Alaska’s famous brown bears, black bears, Sitka black-tailed deer, wolves, and mountain goats are the most common large mammals in Misty Fiords. Beaver, mink, marten, wolverine, and river otter are common small animals. In Behm Canal and nearby ocean waters, porpoises, whales, sea lions, and seals are often sighted.
Extending along the Pacific Rim from northern California to Cook Inlet in Alaska is a segment of coastal temperate rain forest. At first glance the rugged mountainsides appear to be covered with unbroken conifer forests from the water to timberline. From the air, however, you can see the forest is a mosaic of various densities, subtle colors, and diverse species. Most of the forest consists of old-growth timber stands undisturbed by man.
The forest of Misty Fiords is primarily western hemlock and Sitka spruce, with scattered western red cedar and Alaska cedar. Between forest stands are openings called muskegs. Muskegs are bog plant communities growing on deep peat and dominated by sphagnum mosses, water-loving plants such as sedges and rushes, and shrubs which adapt to acid soils. Tree growth is sparse within the muskegs and consists mostly of hemlock and lodgepole pine in scrub form. Muskegs provide suitable habitat for many plants, give welcome scenic viewpoints for the foot traveler, help regulate streamflow, and provide homes for wildlife.
Above timberline (generally 2,500 to 3,000 feet in elevation), the alpine zone is dominated by heaths, grasses, and other low plants. Plants such as deer cabbage cover wide areas and provide excellent summer forage for deer. Occasional trees occur, often with stunted or shrublike form due to adverse growing conditions in this zone.
A notable feature of southeast Alaska is the abundance of plant life. Except for steep cliffs, scarcely any area remains devoid of vegetation. Even rock, which in a drier climate would be bare, is soon colonized by mosses, small plants, shrubs, or trees.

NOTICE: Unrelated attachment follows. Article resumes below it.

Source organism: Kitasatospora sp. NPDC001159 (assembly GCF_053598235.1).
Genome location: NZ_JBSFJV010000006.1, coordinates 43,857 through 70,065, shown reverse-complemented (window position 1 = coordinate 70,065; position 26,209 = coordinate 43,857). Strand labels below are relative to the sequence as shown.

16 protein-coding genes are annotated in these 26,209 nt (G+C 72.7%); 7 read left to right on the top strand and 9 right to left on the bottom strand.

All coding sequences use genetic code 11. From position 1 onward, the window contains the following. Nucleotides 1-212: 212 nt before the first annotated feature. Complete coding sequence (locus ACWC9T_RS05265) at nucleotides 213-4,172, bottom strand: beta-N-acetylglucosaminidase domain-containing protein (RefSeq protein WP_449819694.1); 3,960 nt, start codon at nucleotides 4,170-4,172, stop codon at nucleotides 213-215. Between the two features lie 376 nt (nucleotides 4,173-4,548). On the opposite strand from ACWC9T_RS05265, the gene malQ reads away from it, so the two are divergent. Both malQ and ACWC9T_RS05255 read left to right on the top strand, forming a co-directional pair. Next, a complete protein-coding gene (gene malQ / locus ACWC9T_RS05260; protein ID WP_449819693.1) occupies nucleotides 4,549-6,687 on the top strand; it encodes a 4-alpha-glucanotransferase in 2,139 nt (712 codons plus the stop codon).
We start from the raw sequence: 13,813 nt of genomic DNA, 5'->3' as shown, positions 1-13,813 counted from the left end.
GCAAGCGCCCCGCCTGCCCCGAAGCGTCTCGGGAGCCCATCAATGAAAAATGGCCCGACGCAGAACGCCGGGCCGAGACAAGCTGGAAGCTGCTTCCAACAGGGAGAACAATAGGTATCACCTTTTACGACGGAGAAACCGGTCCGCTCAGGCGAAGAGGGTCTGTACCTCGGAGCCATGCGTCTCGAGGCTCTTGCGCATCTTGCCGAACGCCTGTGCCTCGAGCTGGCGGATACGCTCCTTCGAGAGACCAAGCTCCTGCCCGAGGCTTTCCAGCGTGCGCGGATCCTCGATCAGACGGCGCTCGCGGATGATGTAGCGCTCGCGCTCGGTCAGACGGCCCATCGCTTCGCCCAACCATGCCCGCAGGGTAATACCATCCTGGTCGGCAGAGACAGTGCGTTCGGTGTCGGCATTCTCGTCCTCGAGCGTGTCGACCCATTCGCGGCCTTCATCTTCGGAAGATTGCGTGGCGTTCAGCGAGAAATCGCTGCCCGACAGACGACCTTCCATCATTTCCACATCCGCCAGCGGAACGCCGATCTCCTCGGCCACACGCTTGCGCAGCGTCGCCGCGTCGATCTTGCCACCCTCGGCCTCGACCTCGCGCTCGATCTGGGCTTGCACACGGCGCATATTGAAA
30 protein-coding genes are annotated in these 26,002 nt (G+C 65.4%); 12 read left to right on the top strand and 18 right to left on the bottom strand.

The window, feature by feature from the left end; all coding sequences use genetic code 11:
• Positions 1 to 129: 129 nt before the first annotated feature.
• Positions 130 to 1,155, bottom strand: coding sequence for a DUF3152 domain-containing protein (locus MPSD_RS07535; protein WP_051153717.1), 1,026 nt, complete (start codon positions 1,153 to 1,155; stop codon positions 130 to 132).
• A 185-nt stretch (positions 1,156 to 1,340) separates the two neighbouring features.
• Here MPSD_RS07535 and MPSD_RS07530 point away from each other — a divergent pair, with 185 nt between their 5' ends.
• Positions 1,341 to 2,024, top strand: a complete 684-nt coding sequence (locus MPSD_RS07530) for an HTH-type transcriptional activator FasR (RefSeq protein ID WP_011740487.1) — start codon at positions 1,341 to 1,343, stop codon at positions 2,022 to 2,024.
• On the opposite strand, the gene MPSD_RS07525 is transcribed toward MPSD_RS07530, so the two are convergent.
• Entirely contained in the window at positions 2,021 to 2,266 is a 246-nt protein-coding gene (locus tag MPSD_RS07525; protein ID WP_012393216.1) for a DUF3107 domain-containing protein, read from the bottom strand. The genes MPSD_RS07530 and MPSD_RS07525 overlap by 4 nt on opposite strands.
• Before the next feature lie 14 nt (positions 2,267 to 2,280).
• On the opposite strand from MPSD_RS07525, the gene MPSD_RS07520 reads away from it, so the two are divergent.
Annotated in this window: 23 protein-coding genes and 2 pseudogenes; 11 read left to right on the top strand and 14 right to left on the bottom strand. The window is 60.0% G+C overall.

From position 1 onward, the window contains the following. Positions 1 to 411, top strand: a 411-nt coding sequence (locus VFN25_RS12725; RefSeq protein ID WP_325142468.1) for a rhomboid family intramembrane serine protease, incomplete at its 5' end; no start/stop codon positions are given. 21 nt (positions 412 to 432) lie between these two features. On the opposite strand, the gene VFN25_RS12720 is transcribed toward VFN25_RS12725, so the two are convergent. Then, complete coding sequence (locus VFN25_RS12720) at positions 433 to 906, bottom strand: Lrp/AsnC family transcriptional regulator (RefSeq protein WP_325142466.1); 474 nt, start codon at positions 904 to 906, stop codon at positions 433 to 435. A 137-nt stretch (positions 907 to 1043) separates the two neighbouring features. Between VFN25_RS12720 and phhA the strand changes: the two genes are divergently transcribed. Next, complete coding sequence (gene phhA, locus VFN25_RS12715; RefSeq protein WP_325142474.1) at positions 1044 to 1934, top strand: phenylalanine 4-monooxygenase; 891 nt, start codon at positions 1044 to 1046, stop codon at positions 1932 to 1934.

The maritime climate of southeast Alaska has a great influence on the plants and animals of Misty Fiords. The temperature is moderated by adjacent seas and abundant moisture derived by the air mass lifting over the coastal mountains. Summers are cool and winters moderate, with considerable year-round precipitation, heavy snowfall at higher elevations, and. frequent cloudiness.
During the summers average temperatures vary from 46 to 70 degrees Fahrenheit. Winter temperatures average between 32 and 42 degrees Fahrenheit. Because of the moist air, you can count on rain during your stay in Misty regardless of the time of year you visit. Although the frequency of rain is about the same throughout the Monument, the intensity varies significantly. Yearly precipitation at different sites averages about 160 inches.
Some of the unique features on the north end of the Monument were caused by the interaction of active glaciers and volcanoes. Less than 150 years ago a liquid-like molten rock, called basalt, partially filled two of the U-shaped valleys: the Lava Fork of the Blue River and the Blue River. A volcanic eruption ejected small particles of dark volcanic rock into the air. These particles, called scoria, rained down on surrounding ridges and glaciers and can still be seen today. The basalt lava flowed from the upper Lava Fork river valley to the Unuk River. Trees lining the Blue River valley drowned as the lake formed. Today, only their stumps remain. In the Lava Fork valley, other trees carried along by the flood of lava now lie on their sides, frozen in place within the flow.
The island called “New Eddystone Rock” is a pillar of basalt. Sometime during the last 5 million years, the basalt came from fractures in the floor of Behm Canal. The broken, haphazard texture of these basalts indicates that New Eddystone Rock was part of a volcanic vent where magma rose repeatedly to the surface of the earth.
When in its molten state, the basalt was very liquid, so that it spread out over a large area, like pancake batter on a griddle. These flows cooled from both the top and the bottom forming the hexagonal columns which are visible on several of the islands surrounding New Eddystone rock. After the basalt flows covered the floor of Behm Canal, another glacial advance scoured away much of the flow, leaving behind New Eddystone Rock and some of the islands to the northeast.